In August, the Democratic National Convention in Chicago was a mess with rioting in the streets and mayhem inside and outside the convention hall. In the end, the weary delegates rejected McCarthy and nominated Vice President Hubert Humphrey for president.
I was disappointed, disheartened, truly disgusted. I didn't even want to look at Humphrey or his supporters. I couldn't stand the sight of him or them. No way! I felt it had all been wrongly taken from us.
But democracy is a tough, tough business.
It isn't always cut and dried.
It isn't tidy.
It's about choices. We have to make choices.
We live in a democracy and we make democracy work by making choices -- individually, and together.
So, as autumn approached, I made my choice. I couldn't vote for the GOP nominee, Nixon. He was devious, evasive, untrustworthy. Not that Humphrey was exactly golden -- far from it. But he was closer to what I wanted. So, I rolled up my sleeves and went to work for Humphrey. In the process I met some wonderful people and made lifelong friends and we came thisclose to winning. After all the rancor and division within the party, that was truly quite incredible.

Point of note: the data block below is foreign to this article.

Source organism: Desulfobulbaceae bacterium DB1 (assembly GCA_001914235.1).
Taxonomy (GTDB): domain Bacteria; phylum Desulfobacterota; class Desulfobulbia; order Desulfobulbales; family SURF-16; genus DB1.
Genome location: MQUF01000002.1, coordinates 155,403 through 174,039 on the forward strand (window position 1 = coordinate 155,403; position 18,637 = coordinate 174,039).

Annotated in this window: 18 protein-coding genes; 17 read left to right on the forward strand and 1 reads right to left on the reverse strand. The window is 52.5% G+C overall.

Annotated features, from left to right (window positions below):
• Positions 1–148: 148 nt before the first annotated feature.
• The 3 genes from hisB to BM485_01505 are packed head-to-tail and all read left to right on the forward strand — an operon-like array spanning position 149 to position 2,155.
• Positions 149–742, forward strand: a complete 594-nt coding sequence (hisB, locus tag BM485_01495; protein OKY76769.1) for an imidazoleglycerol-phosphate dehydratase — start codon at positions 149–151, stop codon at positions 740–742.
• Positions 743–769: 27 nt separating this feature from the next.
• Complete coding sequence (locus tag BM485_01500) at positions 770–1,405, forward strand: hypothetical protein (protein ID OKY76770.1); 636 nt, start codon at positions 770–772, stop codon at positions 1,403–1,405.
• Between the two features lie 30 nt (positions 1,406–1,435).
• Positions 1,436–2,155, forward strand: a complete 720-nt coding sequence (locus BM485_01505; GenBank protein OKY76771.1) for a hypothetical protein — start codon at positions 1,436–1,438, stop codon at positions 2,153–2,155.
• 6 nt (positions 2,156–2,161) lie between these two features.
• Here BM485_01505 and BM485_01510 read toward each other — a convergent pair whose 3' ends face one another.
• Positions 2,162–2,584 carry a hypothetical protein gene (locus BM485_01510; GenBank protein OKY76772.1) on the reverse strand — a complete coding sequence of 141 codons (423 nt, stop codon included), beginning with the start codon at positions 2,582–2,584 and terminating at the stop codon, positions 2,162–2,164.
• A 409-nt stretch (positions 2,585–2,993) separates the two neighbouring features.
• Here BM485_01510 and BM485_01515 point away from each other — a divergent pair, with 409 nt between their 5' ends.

1968 was way more polarized, way more divisive and violent and bloody and out-of-control in ways that can't even be compared to now.
And it taught me a great deal -- about standing up for what I believe in, about winning and losing, about facing uncomfortable realities, about the choices we have to make and yes, about surviving.
So, when people ask me what about this year I tell them, first and foremost that the sky is not falling. America will be fine. We've seen far, far worse than this. We've been far more divided and in much, much, more perilous situations.
I tell them to trust in the process. I urge them to participate and, individually and together, let the people decide. Let them choose. Democracy will take its course.
And, though I'm now in the other party, I will once again support the nominee of my party.